Monday, November 03, 2014

"That He Not Busy Being Born is Busy Dying"

What does it mean to do nothing with one's life? It's not avoiding work or school--when someone skips obligations it's usually to do something. To truly do nothing, one must be so reasonable, must do everything expected, and nothing less or more. That's Larry Gopnik in the Coen brothers' 2009 film A Serious Man, who is not, we are told, a serious man. This a good, though not great, Coen brothers film.

A serious man, as his name implies, is Sy Ableman (Fred Melamed), whom Larry's wife, Judith (Sari Lennick), is leaving him for.

He might not look like much but he has a wonderfully deep voice and he speaks invariably in a long, drawn out, soothing tone. He uses his voice to be attractive, something Larry wouldn't begin to understand.

Michael Stuhlberg plays Larry as plain and simply perplexed by the misfortunes that begin to pile up on him throughout the movie even though, as he continually says, he hasn't done anything.

Throughout the film, Jefferson Airplane's "Somebody to Love" is heard again and again, the lines "When the truth is found to be lies/And all the joy within you dies/Don't you want somebody to love?" As though to say to Larry that to be a "serious man" he must have passion. The youngest of several Rabbis Larry talks to for advice on his impending divorce tells him he needs perspective, to open himself to how wonderful life is, and dreamily talks about how wonderful the parking lot outside is when looked at in the right way.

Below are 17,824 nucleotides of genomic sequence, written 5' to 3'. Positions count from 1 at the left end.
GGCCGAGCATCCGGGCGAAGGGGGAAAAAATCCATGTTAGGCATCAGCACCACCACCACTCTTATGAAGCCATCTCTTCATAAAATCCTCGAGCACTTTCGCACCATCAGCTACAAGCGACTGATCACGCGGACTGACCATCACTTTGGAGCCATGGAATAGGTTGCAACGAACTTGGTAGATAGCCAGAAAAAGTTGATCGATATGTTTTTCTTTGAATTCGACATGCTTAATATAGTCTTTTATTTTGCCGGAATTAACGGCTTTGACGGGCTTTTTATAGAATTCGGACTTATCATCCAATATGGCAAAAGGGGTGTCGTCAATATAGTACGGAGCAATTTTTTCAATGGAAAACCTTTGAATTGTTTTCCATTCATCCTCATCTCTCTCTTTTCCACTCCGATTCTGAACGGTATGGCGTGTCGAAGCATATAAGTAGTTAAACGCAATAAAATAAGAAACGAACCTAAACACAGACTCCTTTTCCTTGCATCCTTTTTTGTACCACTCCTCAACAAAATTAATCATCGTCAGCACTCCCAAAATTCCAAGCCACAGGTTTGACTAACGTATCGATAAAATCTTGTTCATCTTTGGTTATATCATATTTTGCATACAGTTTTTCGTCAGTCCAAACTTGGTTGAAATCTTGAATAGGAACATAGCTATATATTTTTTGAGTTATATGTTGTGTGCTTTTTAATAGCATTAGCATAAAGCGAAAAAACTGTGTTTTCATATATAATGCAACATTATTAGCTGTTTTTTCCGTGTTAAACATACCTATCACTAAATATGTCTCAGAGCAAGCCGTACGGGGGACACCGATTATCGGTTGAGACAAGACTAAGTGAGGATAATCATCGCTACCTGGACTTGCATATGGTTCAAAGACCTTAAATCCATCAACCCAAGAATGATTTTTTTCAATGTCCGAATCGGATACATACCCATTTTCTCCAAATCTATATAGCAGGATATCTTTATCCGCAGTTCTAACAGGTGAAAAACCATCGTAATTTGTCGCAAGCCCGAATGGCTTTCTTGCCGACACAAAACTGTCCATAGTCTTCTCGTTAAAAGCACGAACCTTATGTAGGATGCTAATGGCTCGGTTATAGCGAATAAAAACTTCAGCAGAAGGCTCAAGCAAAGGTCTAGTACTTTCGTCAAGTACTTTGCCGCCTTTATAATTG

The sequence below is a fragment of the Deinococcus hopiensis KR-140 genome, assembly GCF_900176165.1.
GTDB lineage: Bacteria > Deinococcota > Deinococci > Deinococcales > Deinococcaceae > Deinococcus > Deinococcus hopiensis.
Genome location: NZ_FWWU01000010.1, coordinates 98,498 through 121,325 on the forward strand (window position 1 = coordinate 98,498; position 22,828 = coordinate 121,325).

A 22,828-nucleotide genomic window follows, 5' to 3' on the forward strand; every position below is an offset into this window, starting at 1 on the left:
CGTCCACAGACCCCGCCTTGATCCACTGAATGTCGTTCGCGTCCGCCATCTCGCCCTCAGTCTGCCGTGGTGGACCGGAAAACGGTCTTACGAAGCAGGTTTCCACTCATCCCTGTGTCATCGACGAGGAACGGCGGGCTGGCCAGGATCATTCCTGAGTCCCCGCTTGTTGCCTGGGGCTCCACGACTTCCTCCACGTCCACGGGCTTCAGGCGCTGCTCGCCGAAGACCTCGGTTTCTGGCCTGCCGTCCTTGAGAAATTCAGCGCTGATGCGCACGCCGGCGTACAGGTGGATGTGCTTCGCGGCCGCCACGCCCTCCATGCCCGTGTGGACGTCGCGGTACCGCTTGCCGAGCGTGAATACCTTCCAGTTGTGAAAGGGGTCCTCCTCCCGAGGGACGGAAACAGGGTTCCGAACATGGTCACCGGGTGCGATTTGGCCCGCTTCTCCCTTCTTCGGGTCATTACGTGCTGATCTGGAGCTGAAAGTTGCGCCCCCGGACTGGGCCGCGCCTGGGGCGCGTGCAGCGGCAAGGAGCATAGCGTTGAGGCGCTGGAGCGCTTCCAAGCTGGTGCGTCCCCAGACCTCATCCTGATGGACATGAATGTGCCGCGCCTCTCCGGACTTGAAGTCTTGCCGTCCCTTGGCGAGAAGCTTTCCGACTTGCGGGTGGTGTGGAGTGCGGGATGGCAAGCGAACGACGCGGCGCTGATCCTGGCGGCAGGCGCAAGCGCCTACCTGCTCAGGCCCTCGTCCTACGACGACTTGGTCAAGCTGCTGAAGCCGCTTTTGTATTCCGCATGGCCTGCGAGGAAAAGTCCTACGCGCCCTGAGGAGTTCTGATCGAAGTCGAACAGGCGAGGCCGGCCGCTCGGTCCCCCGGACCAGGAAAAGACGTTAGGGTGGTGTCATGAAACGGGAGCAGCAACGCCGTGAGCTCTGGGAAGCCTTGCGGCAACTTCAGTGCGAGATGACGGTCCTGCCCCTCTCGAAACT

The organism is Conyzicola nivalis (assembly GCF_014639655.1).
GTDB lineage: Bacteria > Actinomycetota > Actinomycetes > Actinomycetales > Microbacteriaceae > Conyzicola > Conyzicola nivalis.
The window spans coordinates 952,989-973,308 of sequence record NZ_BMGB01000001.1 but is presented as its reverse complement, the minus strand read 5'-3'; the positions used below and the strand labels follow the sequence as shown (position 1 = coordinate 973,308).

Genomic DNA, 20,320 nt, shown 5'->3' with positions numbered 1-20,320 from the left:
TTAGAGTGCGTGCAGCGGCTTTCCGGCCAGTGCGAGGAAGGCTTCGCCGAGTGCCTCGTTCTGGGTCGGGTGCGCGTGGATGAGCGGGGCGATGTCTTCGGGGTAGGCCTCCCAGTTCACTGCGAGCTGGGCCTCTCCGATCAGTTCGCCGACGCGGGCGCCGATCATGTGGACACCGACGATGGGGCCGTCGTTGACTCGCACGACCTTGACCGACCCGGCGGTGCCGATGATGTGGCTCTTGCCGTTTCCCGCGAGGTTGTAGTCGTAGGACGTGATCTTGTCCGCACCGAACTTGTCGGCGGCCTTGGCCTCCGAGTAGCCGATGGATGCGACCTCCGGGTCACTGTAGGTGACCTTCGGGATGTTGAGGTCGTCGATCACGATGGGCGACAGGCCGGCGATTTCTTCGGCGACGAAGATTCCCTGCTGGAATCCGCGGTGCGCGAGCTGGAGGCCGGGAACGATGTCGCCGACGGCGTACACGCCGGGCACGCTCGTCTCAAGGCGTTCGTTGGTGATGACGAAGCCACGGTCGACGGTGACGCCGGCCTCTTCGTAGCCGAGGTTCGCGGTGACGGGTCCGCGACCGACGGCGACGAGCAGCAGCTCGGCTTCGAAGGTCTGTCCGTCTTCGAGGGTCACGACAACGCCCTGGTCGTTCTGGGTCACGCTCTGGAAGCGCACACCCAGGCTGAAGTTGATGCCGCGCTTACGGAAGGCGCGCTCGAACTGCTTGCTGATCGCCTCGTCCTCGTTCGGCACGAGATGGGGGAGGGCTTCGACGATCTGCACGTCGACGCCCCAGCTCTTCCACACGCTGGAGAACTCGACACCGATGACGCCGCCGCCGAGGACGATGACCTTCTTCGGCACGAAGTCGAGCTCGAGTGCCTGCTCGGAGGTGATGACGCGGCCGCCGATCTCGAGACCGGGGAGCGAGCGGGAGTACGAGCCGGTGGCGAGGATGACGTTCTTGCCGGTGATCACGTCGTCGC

The movie kind of feels like a prequel to Ikiru.

Like their later film Inside Llewyn Davis, the Coen brothers' made A Serious Man an artificially pretty film. There's a strange cleanliness and weirdly perfect colour coordination about the sets and costumes. This was a flaw in Inside Llewyn Davis and it's just sort of a side dish in A Serious Man. It certainly doesn't make sense for Larry to dress so stylishly, though thematically one could say it reflects the strict conformity of Larry's social circles in the late 1960s. But I think the film would have benefited from looking a little messier. I think it would have made Larry being so unremarkable seem more remarkable.

Though it is pretty. It actually strongly reminds me of Mikio Naruse's colour films, particularly Daughters, Wives, and a Mother which used almost exactly the same rose brown, pale mint, green and orange colour palette.

Twitter Sonnet #682

Dry skeleton gin weddings serve olive.
Bar witches tally boiling souls in salt.
A cool damned crooner dropped a horned octave.
The waxy teeth and capes go to the vault.
Retained grey ties'll flatter white necklines.
The train's new tracks spit ties at outer space.
When hardluck times occur the tie combines.
Cravats and bows'll overrun the face.
The Milk Dud thought yet lingers in the hours.
The warm leftover candy's yet too cold.
A Mr. Goodbar produces flowers.
Wet sod of chocolate keeps eight tales untold.
Cold marinara brains spill over bowls.
Red common bull's eyes squander big shoe holes.

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